When the Knights Templar were arrested and imprisoned they were accused of a whole range of stuff including worshipping idols – and particularly heads. It was alleged that they touched these sacred heads with a cord that they then wore at all times.
The head was often alleged to have been a strange being called Baphomet – which some believed was the devil and others have asserted was the prophet Muhammed. And then another claim is that the head was that of John the Baptist.
But it’s this thing about a magical cord I find very odd. And the idea that such a notion would shock medieval public opinion. How outrageous that these knights paraded around with a magical cord around their waists! To us, it seems almost comical that anybody would find this shocking.
So, what were the accusers trying to tap into? What significance did this small piece of rope have for people seven hundred years ago?
Some commentators have wondered whether talk of this magical cord was supposed to infer that the Knights Templar had absorbed Muslim ideas picked up in the Middle East. Others think that it referenced rituals developed by the Cathar heretics in southern France – who I have blogged a great deal about so look it up!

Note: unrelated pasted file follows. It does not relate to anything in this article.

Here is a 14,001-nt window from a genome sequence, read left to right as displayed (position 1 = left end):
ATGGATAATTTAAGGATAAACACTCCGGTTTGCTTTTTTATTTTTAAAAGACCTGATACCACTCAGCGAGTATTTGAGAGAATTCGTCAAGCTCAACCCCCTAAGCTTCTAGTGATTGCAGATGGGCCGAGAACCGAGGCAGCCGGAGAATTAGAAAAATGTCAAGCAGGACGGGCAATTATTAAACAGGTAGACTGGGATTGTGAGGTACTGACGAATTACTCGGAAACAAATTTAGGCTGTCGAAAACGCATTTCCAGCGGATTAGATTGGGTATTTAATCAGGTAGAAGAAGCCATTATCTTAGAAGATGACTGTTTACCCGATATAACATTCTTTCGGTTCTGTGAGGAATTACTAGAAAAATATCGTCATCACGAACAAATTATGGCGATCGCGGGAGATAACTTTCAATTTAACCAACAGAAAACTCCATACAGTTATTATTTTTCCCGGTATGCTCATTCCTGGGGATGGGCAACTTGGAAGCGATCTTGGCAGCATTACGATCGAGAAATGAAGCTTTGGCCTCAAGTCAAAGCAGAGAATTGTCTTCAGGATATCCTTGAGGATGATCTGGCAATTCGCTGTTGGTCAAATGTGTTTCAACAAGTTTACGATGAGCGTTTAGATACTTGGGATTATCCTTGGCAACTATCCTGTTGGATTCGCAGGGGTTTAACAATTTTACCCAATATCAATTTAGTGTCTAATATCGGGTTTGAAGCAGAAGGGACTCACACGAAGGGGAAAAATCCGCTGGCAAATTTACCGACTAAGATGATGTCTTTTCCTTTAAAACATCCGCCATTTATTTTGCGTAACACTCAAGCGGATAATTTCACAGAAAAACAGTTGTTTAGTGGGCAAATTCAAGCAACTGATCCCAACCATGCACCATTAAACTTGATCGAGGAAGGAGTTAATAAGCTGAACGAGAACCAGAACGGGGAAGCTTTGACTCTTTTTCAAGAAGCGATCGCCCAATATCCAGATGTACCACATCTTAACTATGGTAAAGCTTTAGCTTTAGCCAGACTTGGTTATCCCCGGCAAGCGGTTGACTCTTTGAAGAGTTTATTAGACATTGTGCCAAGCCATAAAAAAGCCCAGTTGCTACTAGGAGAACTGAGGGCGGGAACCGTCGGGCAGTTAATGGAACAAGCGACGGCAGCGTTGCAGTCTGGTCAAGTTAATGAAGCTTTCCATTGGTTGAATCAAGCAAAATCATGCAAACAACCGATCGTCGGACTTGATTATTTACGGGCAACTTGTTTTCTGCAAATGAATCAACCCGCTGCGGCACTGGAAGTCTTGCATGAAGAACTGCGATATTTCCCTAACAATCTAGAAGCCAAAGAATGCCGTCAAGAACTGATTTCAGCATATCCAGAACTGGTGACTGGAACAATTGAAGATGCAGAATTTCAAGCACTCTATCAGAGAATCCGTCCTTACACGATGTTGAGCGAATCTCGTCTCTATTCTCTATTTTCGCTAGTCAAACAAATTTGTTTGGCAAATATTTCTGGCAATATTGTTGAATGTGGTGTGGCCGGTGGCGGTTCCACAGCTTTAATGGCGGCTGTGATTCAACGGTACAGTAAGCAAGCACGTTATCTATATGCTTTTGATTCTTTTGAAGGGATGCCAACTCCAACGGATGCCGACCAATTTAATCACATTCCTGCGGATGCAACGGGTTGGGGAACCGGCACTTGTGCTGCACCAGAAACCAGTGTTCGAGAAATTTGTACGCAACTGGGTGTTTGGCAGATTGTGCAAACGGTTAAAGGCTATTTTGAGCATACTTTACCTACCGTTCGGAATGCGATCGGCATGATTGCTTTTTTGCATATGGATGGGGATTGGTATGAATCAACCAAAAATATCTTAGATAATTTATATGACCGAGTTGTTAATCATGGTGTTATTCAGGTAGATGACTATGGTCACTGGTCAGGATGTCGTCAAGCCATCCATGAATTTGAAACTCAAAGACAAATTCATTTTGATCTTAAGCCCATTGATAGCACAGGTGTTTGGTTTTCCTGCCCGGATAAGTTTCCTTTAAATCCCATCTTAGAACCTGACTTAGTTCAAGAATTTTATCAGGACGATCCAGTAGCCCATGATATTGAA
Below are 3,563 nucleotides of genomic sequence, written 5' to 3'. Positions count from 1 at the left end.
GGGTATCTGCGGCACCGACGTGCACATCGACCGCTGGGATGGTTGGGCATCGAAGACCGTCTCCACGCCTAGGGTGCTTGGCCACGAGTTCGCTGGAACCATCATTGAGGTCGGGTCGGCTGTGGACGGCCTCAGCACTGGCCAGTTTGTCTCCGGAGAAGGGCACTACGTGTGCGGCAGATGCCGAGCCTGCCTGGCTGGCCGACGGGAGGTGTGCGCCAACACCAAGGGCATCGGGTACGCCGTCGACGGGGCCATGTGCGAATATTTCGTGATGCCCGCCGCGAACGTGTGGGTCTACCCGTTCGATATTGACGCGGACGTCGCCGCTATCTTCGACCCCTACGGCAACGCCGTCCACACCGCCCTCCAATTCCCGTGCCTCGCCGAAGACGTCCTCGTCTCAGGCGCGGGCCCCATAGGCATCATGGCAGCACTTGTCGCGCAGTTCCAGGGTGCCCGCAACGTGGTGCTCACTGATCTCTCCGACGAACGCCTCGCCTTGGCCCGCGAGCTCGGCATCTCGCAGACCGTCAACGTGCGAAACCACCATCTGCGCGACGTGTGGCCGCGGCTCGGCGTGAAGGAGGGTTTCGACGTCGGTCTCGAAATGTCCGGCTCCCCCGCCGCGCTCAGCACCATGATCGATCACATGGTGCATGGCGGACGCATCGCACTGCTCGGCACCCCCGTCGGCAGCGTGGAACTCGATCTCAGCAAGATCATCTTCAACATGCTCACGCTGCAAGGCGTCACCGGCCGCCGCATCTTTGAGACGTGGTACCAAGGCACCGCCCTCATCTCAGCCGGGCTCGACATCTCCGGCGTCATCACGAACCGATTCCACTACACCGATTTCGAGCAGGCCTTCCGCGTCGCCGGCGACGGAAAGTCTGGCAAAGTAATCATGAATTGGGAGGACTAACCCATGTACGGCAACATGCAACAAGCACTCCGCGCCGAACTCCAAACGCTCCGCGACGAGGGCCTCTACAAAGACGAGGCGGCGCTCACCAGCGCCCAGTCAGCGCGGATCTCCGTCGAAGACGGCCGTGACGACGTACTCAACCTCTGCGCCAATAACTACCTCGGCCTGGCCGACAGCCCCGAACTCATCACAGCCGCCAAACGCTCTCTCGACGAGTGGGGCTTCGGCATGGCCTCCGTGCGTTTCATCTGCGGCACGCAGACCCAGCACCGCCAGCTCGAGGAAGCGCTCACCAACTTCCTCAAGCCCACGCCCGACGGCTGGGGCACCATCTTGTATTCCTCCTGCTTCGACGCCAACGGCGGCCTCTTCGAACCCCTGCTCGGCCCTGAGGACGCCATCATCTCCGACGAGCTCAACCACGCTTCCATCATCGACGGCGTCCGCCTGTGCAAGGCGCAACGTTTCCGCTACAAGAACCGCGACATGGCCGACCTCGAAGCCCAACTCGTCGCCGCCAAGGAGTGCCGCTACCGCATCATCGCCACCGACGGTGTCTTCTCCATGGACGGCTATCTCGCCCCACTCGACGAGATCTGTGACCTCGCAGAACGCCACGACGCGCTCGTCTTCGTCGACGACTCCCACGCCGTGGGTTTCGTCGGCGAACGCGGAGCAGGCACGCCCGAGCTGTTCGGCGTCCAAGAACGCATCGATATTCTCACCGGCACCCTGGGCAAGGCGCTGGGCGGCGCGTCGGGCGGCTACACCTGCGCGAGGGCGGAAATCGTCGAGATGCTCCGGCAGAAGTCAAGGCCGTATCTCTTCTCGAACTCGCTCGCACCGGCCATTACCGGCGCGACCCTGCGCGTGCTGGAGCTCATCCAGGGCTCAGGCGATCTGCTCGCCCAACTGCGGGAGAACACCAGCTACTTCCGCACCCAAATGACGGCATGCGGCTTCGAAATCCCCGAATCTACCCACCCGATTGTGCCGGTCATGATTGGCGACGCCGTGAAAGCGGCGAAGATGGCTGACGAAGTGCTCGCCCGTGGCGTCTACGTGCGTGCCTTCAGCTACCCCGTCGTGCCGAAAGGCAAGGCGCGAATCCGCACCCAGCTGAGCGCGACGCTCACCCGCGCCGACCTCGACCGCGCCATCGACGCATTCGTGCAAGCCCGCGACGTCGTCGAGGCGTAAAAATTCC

Cords similar to those that the Templars were said to wear may have featured in the Consolamentum – a sacrament practised by the Cathars and condemned by the Catholic church. The Cathars rejected all the Catholic sacraments as they denied the doctrine of the Resurrection and the Catholic definition of redemption.
DISCOVER MORE: Were the Knights Templar actually Cathars?
Why associate the Templars with the Cathars? What the French king was trying to do was tarnish the reputation of the knights and paint them as un-Christian. By doing so, he could justify seizing their lands and treasure – assuring people it was the right and Christian thing to do.
And reference to a magical cord was part of this propaganda campaign.